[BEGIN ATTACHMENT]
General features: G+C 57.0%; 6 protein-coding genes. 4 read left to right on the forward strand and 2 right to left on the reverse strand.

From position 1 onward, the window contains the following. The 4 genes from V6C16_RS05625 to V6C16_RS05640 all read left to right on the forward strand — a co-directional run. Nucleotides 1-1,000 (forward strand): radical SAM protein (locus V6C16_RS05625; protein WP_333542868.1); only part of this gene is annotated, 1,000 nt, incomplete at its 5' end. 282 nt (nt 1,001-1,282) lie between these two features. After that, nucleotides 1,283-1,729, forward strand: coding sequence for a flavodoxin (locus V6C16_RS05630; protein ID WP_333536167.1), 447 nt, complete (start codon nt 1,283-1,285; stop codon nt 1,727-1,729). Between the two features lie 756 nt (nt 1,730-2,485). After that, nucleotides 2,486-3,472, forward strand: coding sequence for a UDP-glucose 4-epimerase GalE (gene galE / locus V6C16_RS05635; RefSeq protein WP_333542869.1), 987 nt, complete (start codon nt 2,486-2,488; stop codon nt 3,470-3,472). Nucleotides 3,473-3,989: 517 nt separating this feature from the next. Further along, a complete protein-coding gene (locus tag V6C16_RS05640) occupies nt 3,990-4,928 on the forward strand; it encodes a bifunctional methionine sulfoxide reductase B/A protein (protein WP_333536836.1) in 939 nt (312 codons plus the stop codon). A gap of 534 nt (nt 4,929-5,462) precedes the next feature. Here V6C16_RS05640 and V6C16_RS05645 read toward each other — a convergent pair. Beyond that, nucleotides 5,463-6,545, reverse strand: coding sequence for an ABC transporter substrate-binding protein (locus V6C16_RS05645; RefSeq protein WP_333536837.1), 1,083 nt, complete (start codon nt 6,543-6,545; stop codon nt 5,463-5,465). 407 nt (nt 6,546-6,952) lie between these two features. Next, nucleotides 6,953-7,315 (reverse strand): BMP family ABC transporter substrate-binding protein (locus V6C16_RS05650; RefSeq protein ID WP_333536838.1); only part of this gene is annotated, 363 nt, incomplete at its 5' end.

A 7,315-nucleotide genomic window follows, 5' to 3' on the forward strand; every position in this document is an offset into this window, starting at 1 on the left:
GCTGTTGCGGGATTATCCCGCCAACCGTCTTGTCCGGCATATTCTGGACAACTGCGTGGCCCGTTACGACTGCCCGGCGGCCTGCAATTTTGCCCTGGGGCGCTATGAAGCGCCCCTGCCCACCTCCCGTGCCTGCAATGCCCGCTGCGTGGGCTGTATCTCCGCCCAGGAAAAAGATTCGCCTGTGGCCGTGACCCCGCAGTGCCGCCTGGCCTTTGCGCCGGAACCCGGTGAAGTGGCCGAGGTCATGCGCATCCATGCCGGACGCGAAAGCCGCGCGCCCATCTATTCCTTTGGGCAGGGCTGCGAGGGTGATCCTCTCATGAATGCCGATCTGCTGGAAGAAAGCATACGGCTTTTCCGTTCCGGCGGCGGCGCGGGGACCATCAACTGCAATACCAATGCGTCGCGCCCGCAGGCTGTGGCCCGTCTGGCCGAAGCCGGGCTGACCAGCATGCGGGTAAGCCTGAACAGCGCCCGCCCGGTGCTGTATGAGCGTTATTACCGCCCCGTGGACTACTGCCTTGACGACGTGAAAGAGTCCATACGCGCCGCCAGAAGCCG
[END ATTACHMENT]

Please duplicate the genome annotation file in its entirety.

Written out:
General features: G+C 57.0%; 6 protein-coding genes. 4 read left to right on the forward strand and 2 right to left on the reverse strand.

From position 1 onward, the window contains the following. The 4 genes from V6C16_RS05625 to V6C16_RS05640 all read left to right on the forward strand — a co-directional run. Nucleotides 1-1,000 (forward strand): radical SAM protein (locus V6C16_RS05625; protein WP_333542868.1); only part of this gene is annotated, 1,000 nt, incomplete at its 5' end. 282 nt (nt 1,001-1,282) lie between these two features. After that, nucleotides 1,283-1,729, forward strand: coding sequence for a flavodoxin (locus V6C16_RS05630; protein ID WP_333536167.1), 447 nt, complete (start codon nt 1,283-1,285; stop codon nt 1,727-1,729). Between the two features lie 756 nt (nt 1,730-2,485). After that, nucleotides 2,486-3,472, forward strand: coding sequence for a UDP-glucose 4-epimerase GalE (gene galE / locus V6C16_RS05635; RefSeq protein WP_333542869.1), 987 nt, complete (start codon nt 2,486-2,488; stop codon nt 3,470-3,472). Nucleotides 3,473-3,989: 517 nt separating this feature from the next. Further along, a complete protein-coding gene (locus tag V6C16_RS05640) occupies nt 3,990-4,928 on the forward strand; it encodes a bifunctional methionine sulfoxide reductase B/A protein (protein WP_333536836.1) in 939 nt (312 codons plus the stop codon). A gap of 534 nt (nt 4,929-5,462) precedes the next feature. Here V6C16_RS05640 and V6C16_RS05645 read toward each other — a convergent pair. Beyond that, nucleotides 5,463-6,545, reverse strand: coding sequence for an ABC transporter substrate-binding protein (locus V6C16_RS05645; RefSeq protein WP_333536837.1), 1,083 nt, complete (start codon nt 6,543-6,545; stop codon nt 5,463-5,465). 407 nt (nt 6,546-6,952) lie between these two features. Next, nucleotides 6,953-7,315 (reverse strand): BMP family ABC transporter substrate-binding protein (locus V6C16_RS05650; RefSeq protein ID WP_333536838.1); only part of this gene is annotated, 363 nt, incomplete at its 5' end.

A 7,315-nucleotide genomic window follows, 5' to 3' on the forward strand; every position in this document is an offset into this window, starting at 1 on the left:
GCTGTTGCGGGATTATCCCGCCAACCGTCTTGTCCGGCATATTCTGGACAACTGCGTGGCCCGTTACGACTGCCCGGCGGCCTGCAATTTTGCCCTGGGGCGCTATGAAGCGCCCCTGCCCACCTCCCGTGCCTGCAATGCCCGCTGCGTGGGCTGTATCTCCGCCCAGGAAAAAGATTCGCCTGTGGCCGTGACCCCGCAGTGCCGCCTGGCCTTTGCGCCGGAACCCGGTGAAGTGGCCGAGGTCATGCGCATCCATGCCGGACGCGAAAGCCGCGCGCCCATCTATTCCTTTGGGCAGGGCTGCGAGGGTGATCCTCTCATGAATGCCGATCTGCTGGAAGAAAGCATACGGCTTTTCCGTTCCGGCGGCGGCGCGGGGACCATCAACTGCAATACCAATGCGTCGCGCCCGCAGGCTGTGGCCCGTCTGGCCGAAGCCGGGCTGACCAGCATGCGGGTAAGCCTGAACAGCGCCCGCCCGGTGCTGTATGAGCGTTATTACCGCCCCGTGGACTACTGCCTTGACGACGTGAAAGAGTCCATACGCGCCGCCAGAAGCCG